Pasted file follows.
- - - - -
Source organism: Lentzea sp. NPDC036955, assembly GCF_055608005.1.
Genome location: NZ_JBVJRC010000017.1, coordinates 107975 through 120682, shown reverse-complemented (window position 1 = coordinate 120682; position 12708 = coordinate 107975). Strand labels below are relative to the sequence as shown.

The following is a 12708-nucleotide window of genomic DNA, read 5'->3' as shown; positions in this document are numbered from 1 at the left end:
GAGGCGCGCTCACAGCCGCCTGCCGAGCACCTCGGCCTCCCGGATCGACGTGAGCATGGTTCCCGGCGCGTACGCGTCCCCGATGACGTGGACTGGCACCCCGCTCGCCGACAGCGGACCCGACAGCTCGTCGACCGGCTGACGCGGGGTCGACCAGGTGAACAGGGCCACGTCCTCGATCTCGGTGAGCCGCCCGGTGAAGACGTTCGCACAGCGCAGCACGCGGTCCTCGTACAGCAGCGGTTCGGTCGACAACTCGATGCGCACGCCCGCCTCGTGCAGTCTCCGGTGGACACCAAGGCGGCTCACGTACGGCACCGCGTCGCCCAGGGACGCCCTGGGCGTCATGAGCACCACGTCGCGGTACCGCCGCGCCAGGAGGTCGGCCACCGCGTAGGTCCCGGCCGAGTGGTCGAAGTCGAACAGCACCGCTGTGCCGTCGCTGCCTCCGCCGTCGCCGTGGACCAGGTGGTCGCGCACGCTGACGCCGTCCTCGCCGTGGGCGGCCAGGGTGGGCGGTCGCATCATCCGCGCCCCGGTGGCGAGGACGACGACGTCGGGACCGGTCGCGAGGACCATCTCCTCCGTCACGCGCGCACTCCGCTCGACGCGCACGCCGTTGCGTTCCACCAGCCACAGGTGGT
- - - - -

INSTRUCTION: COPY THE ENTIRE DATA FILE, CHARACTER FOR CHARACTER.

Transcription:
Source organism: Lentzea sp. NPDC036955, assembly GCF_055608005.1.
Genome location: NZ_JBVJRC010000017.1, coordinates 107975 through 120682, shown reverse-complemented (window position 1 = coordinate 120682; position 12708 = coordinate 107975). Strand labels below are relative to the sequence as shown.

The following is a 12708-nucleotide window of genomic DNA, read 5'->3' as shown; positions in this document are numbered from 1 at the left end:
GAGGCGCGCTCACAGCCGCCTGCCGAGCACCTCGGCCTCCCGGATCGACGTGAGCATGGTTCCCGGCGCGTACGCGTCCCCGATGACGTGGACTGGCACCCCGCTCGCCGACAGCGGACCCGACAGCTCGTCGACCGGCTGACGCGGGGTCGACCAGGTGAACAGGGCCACGTCCTCGATCTCGGTGAGCCGCCCGGTGAAGACGTTCGCACAGCGCAGCACGCGGTCCTCGTACAGCAGCGGTTCGGTCGACAACTCGATGCGCACGCCCGCCTCGTGCAGTCTCCGGTGGACACCAAGGCGGCTCACGTACGGCACCGCGTCGCCCAGGGACGCCCTGGGCGTCATGAGCACCACGTCGCGGTACCGCCGCGCCAGGAGGTCGGCCACCGCGTAGGTCCCGGCCGAGTGGTCGAAGTCGAACAGCACCGCTGTGCCGTCGCTGCCTCCGCCGTCGCCGTGGACCAGGTGGTCGCGCACGCTGACGCCGTCCTCGCCGTGGGCGGCCAGGGTGGGCGGTCGCATCATCCGCGCCCCGGTGGCGAGGACGACGACGTCGGGACCGGTCGCGAGGACCATCTCCTCCGTCACGCGCGCACTCCGCTCGACGCGCACGCCGTTGCGTTCCACCAGCCACAGGTGGT